Knowledge sharing and peer learning are complex and demanding, but in principle far less expensive than project and programme implementation. Financial transfers should mainly be channelled to countries that cannot entirely rely on their own tax revenues or cannot borrow from capital markets at reasonable rates.

We cannot equate the type of development cooperation for low-income or lower-middle income countries with economies higher up the income per capita spectrum. Policy influence in a country like Ukraine does not require the same level of financial transfers as it would in Zambia, for example. Less expensive instruments like knowledge-sharing, peer learning and policy dialogue should be scaled up in upper-middle income countries.

In response to an Independent Commission for Aid Impact (ICAI) review in 2016, for the past couple of years DFID staff have been working on a set of ‘transition principles’, yet to be released, to guide how bilateral aid programmes should be wound down when a country is no longer on the priority list. This merger could be an opportunity to reconsider the overall approach of UK development cooperation. It’s a chance to deploy different resources, instruments and approaches across countries to reflect their demands and preferences, and to maximise impact and influence. One size does not fit all.

Nicola Jones: protect UK commitments to leave no one behind

The new Foreign, Commonwealth and Development Office (FCDO) must take measures to ensure UK commitments to the 2030 Sustainable Development Agenda and leaving no one behind are not jeopardised by the DFID-FCO merger.

As reflected in the 2018 Strategic Vision for Gender Equality, 2016 Youth Agenda and 2018 Strategy for Disability Inclusive Development, DFID has sought to play a catalytic role in tackling inequality, and promoting the empowerment of girls and women, adolescents and youth, and persons with disabilities.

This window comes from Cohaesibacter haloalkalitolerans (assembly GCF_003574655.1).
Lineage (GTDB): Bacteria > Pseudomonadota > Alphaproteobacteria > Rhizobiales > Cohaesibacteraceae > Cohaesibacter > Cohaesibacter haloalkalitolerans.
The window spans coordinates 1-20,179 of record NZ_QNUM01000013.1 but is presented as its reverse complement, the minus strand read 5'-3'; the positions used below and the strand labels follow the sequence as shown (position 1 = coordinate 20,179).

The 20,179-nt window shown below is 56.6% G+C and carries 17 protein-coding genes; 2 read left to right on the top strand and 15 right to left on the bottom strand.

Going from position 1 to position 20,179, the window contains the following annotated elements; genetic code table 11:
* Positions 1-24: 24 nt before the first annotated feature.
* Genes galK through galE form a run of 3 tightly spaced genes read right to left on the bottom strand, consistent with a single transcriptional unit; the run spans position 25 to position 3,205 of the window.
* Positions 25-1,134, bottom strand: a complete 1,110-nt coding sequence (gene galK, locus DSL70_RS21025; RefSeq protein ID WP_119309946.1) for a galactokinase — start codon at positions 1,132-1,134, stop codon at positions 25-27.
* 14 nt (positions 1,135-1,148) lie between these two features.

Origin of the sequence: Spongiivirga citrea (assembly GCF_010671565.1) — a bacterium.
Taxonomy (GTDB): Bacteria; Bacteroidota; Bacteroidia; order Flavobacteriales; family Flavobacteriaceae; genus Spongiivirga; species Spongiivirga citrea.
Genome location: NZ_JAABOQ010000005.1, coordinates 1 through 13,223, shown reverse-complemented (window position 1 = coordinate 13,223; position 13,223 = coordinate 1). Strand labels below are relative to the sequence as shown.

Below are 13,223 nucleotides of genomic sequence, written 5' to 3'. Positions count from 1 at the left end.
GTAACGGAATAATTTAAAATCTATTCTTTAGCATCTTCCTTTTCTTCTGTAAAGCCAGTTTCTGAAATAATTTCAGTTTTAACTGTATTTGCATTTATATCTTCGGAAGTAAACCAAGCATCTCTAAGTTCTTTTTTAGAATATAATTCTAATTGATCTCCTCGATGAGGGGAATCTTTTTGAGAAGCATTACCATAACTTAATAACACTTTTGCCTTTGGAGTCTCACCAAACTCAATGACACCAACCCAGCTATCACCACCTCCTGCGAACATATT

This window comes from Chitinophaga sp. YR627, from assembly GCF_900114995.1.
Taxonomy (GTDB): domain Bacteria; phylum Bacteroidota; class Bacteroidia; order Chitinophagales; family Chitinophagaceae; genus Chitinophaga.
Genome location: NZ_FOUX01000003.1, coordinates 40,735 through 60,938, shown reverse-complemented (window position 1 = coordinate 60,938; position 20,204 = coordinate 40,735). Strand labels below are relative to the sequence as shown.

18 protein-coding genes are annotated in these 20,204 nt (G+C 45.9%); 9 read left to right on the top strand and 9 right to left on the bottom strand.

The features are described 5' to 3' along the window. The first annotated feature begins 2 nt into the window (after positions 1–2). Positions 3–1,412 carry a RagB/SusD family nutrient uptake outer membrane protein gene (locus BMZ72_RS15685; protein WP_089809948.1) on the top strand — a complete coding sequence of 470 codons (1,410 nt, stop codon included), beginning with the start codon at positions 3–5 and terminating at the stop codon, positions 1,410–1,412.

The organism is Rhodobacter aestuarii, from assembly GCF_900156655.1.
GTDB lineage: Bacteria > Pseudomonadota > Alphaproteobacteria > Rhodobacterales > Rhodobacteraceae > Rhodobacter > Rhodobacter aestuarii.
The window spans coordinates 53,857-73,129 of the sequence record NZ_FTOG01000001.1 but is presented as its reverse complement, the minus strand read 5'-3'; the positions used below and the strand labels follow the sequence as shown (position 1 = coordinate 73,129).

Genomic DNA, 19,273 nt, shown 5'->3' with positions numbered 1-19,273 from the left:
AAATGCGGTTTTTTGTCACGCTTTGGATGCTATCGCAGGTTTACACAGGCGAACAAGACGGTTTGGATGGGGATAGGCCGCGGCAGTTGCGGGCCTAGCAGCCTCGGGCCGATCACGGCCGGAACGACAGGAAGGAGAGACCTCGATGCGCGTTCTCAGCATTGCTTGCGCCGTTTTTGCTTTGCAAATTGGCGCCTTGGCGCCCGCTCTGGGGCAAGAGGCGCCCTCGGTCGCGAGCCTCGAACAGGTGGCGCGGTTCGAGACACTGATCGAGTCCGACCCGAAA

Through investments in programming and better evidence, it has raised the international profile and supported the wellbeing of the world’s most marginalised. This includes girls at risk of child marriage and female genital mutilation/cutting (FGM/C), people without access to sexual and reproductive healthcare, children out of school and in exploitative forms of labour, and girls and women with disabilities.

While there is robust evidence that investing in girls and women and in disability-inclusive infrastructure and services can be smart business propositions, too many disadvantaged groups risk further marginalisation if UK aid becomes narrowly focused on trade and security interests.

This was underscored by the recent National Audit Office review of DFID’s Gender Strategy, which lauded its ambition but cautioned against an overly optimistic view on the proportion of UK aid invested to advance gender equity across the life-course and to shift harmful social norms.

Before Covid-19 there was already a consensus – supported by UK’s Independent Commission for Aid Impact (ICAI) – that accelerated progress is essential to support the 'hardest to reach’ and deliver the Sustainable Development Goals. The pandemic has made these efforts exponentially more challenging. We must therefore collectively hold this government accountable to its commitments to tackling inequities and prevent a myopic ‘Britain first’ approach to 0.7% investments.

Jonathan Tanner: new opportunities for digital development

It’s not impossible that, when it comes to gripping the increasingly digital aspects of development, this merger could herald important new areas of focus.

For states aspiring to digital development, one of the first challenges is putting in place the basic infrastructure required to tap the benefits of new technologies. This starts with access to electricity and ends (for now) with high-speed internet connectivity. Countries will face difficult decisions, especially as each investment will influence the range of future choices. Who to trust when it comes to establishing critical infrastructure like broadband? How much liberty (if any) should citizens exchange for digitally enabled public services? What rules should govern the use of algorithms? How to protect information ecosystems from misinformation? What taxes work best in a digital economy?

Questions like these will be weighed against a new generation of geostrategic risks. On issues of national security, corruption, modern slavery and climate preparedness, DFID and FCO expertise can play an important role in fostering the multilateral cooperation needed at a time of fragmenting commitments. These are, after all, wicked political problems that aid alone cannot solve.

As time passes there will be a much clearer digital connection between development and poverty reduction, the protection of democracy and the need for diplomacy. That’s why, in the digital realm at least, it could yet make sense to bring the three together.